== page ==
1-2 YEARS: WEASEL LIFESPAN
Weasels make up for their short life by having up to 13 kits in a litter and up to three litters a year.
The least weasel doesn’t live as long as most larger animals. © Zahoor Salmi/Getty
3 YEARS: HEDGEHOG LIFESPAN
Hedgehogs have tough lives: half die in their first year, and few live longer than three years.
A happy hedgehog in Scotland. © Nature Picture Library/Getty
12 YEARS: WOLVERINE LIFESPAN
The largest members of the weasel family, wolverines stay with their mother until the age of two, when they can start to breed.
Wolverine aka glutton with a relatively short lifespan. © Manfred Delpho/Getty
14 YEARS: TIGER LIFESPAN
Young tigers suffer a high mortality rate, with 50 per cent dying before the age of one.
Siberian tiger aka Amur tiger. © Ibrahim Suha Derbent/Getty
25 YEARS: BROWN BEAR LIFESPAN
Apart from humans, brown bears have few enemies – in Russia’s Far East, the Siberian tiger is a rare threat.
A European brown bear in the Carparthian Mountains, Romania. © Joanne Hedger/Getty
30 YEARS: LOWLAND TAPIR LIFESPAN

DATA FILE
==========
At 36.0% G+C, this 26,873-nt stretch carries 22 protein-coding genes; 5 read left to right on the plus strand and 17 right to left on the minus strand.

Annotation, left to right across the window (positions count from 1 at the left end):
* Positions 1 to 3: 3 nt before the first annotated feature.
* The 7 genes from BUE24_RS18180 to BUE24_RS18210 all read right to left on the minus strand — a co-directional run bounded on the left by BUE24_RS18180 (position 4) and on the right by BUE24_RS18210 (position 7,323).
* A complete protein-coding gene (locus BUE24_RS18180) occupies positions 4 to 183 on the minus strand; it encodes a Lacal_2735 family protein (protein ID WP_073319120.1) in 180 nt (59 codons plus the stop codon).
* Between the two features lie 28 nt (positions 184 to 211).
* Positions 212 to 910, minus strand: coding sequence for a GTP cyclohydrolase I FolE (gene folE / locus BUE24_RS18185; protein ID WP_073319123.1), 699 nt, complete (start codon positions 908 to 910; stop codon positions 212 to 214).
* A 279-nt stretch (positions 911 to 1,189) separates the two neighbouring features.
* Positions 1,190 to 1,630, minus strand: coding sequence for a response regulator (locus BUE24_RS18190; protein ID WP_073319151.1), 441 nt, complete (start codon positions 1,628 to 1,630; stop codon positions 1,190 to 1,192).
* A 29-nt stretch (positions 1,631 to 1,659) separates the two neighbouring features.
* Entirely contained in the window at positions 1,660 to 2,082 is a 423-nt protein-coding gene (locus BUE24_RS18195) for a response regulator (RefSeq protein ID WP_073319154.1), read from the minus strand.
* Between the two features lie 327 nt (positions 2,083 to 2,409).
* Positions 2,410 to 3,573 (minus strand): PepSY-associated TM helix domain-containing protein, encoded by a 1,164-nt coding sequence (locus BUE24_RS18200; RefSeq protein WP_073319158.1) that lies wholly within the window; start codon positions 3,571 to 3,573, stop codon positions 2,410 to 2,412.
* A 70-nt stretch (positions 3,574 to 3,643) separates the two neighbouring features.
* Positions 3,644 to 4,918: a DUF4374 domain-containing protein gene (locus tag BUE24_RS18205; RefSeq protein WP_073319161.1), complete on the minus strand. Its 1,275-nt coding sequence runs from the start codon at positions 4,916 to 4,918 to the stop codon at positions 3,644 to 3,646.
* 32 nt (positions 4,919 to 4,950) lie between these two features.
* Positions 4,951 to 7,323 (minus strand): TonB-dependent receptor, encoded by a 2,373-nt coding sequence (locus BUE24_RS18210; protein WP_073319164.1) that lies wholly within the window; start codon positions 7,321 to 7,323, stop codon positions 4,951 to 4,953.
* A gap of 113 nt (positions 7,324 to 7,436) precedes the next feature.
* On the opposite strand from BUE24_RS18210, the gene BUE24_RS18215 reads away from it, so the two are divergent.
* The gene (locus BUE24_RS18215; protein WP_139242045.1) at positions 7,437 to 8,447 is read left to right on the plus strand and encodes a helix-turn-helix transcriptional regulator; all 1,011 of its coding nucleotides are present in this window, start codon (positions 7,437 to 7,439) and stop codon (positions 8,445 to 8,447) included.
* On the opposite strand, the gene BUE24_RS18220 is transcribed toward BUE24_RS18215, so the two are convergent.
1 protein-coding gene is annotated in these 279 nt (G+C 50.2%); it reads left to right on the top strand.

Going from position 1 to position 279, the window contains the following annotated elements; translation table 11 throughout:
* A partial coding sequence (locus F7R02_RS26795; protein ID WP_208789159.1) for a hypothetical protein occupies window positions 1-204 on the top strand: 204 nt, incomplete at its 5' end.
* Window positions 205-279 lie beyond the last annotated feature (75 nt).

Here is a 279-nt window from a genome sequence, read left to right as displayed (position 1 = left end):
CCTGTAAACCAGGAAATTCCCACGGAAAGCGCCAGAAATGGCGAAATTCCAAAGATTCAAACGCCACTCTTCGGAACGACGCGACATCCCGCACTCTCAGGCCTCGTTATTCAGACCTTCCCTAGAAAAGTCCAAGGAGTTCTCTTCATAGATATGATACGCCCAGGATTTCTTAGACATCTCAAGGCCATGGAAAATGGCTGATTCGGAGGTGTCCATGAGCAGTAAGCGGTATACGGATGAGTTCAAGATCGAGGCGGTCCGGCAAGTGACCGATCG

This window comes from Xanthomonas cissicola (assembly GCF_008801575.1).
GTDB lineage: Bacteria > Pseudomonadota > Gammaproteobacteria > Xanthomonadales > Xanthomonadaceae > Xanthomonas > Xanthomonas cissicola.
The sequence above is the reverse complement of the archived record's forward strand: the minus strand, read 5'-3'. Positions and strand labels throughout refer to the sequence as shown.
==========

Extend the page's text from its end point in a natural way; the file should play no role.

Tapirs are large, robust mammals. They may look like a meal for big cats such as jaguars, but they are rarely taken.
Lowland tapirs can live for up to 30 years. © Vitor Marigo/Aurora Photos/Getty
35 YEARS: WESTERN GORILLA LIFESPAN
Gorillas mature slowly and breed late – females give birth for the first time at the age of about 10, and have one baby every four years.
This baby gorilla has a lifespan of around 35 years. © David Yarrow/Getty
41 YEARS: BRANDT’S BAT LIFESPAN
Brandt’s bats live extraordinarily long lives considering their size.
Hibernating Brandt’s bats. © Yves Adams/Getty
56 YEARS: ELEPHANT LIFESPAN
Elephants are unusual among mammals other than humans in having a ‘use’ after they stop breeding – older females help to look after young calves.
Female elephants will still look after calves when they’re past breeding age. © abadonian/Getty
80 YEARS: HUMANS LIFESPAN
We are the longest-lived land mammal, although there are a number of marine species that outlive us – bowhead whales can live for 200 years.
The bowhead whale lives in the Arctic and has a lifespan of 200 years or more. © Michael Nolan/robertharding/Getty
These facts originally appeared in BBC Wildlife Magazine’s The Big Book of Mammals.